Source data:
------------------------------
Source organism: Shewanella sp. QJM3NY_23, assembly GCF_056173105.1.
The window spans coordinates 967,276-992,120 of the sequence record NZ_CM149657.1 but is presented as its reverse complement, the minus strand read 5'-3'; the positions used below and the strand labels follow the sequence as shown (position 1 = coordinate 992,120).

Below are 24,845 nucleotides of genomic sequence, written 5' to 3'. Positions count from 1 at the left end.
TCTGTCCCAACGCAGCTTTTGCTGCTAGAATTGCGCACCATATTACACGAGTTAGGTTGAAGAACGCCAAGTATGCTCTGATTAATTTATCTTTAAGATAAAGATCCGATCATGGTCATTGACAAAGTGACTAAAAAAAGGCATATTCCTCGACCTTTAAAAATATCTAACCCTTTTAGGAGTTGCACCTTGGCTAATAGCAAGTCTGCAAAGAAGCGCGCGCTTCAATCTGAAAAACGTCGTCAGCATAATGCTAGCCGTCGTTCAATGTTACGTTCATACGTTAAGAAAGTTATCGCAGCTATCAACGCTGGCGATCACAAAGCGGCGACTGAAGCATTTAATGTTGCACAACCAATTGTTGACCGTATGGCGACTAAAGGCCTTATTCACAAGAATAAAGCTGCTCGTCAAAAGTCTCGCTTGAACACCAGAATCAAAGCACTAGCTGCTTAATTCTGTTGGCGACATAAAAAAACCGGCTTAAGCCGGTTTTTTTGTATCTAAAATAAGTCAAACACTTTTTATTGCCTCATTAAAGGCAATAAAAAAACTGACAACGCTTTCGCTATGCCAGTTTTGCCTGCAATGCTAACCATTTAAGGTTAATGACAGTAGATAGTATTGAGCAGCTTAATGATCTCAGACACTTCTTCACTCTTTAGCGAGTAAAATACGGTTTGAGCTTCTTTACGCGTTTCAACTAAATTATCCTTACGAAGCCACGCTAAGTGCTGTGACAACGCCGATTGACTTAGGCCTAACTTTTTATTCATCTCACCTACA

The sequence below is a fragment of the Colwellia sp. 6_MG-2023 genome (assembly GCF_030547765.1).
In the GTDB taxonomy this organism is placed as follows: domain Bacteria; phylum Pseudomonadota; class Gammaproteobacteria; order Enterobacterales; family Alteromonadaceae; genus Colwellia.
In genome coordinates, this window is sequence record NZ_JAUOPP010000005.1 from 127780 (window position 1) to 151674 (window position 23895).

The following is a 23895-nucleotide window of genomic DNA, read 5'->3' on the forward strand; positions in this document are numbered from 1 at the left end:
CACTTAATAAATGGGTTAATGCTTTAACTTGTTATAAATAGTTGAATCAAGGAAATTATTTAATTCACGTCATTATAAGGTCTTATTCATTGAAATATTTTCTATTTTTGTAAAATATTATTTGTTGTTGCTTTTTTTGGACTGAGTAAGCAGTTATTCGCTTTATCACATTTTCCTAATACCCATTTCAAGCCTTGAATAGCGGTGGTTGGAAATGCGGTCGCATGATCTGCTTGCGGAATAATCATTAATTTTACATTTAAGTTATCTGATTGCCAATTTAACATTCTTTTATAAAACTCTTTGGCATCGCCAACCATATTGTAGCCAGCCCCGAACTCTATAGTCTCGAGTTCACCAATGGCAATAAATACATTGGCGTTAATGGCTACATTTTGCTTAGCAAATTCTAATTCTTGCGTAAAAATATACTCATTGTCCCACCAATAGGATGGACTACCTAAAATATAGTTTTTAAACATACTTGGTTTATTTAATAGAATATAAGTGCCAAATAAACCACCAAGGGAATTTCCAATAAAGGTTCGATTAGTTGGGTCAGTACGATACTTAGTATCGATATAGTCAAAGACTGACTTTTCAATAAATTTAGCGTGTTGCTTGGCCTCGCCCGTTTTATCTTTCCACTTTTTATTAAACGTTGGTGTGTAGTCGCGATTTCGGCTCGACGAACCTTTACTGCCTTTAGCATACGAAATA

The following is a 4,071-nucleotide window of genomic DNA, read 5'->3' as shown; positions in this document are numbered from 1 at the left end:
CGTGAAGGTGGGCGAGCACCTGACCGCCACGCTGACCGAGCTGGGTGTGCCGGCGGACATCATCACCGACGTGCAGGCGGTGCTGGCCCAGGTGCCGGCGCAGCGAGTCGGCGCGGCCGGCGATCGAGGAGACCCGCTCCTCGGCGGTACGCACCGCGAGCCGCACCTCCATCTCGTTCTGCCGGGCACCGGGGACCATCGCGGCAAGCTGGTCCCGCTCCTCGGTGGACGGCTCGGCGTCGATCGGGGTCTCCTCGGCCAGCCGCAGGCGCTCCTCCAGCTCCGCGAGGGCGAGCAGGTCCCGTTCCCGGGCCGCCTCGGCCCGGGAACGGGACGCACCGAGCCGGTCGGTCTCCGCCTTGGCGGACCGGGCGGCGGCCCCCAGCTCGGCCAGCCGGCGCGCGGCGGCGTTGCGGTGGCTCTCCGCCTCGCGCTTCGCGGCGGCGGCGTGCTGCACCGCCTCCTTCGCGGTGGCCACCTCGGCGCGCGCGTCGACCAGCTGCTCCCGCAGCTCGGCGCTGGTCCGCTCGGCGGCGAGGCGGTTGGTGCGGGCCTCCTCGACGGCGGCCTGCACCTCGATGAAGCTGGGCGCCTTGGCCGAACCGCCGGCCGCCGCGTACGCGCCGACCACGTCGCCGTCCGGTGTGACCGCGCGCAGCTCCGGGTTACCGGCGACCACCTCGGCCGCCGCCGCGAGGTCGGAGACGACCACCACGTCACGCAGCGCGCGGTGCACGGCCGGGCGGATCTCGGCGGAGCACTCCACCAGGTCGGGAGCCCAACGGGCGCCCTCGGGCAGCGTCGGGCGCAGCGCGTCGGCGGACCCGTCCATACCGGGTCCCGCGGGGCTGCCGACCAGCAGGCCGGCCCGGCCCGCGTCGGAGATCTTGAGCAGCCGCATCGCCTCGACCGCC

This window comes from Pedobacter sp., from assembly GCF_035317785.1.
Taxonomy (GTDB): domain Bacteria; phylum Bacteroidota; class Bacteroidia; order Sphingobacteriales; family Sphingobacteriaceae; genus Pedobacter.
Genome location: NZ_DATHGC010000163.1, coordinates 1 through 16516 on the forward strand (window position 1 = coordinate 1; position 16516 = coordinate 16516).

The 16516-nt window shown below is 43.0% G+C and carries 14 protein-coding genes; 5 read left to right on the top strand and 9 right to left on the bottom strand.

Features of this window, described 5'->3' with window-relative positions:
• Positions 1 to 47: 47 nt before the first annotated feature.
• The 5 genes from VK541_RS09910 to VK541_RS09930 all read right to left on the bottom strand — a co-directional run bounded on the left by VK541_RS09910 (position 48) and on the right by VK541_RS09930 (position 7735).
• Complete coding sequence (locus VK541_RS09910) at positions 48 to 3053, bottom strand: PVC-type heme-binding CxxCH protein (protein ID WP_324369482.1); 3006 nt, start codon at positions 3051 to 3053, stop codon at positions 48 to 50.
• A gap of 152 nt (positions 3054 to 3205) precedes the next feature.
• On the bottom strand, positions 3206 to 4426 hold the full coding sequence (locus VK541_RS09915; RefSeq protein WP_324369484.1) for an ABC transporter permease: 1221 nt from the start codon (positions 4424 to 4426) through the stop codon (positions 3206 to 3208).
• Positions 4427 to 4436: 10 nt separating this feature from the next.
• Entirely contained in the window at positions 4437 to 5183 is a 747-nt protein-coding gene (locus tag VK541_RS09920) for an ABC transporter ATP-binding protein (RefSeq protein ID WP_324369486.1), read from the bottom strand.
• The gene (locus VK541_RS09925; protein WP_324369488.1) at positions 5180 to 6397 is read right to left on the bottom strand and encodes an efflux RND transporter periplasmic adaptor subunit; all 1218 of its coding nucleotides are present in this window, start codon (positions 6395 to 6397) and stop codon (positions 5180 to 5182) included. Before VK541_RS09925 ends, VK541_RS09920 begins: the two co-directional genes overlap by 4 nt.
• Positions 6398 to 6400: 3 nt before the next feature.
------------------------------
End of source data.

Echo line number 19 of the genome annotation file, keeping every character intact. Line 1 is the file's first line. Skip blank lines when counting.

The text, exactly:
• Complete coding sequence (locus VK541_RS09910) at positions 48 to 3053, bottom strand: PVC-type heme-binding CxxCH protein (protein ID WP_324369482.1); 3006 nt, start codon at positions 3051 to 3053, stop codon at positions 48 to 50.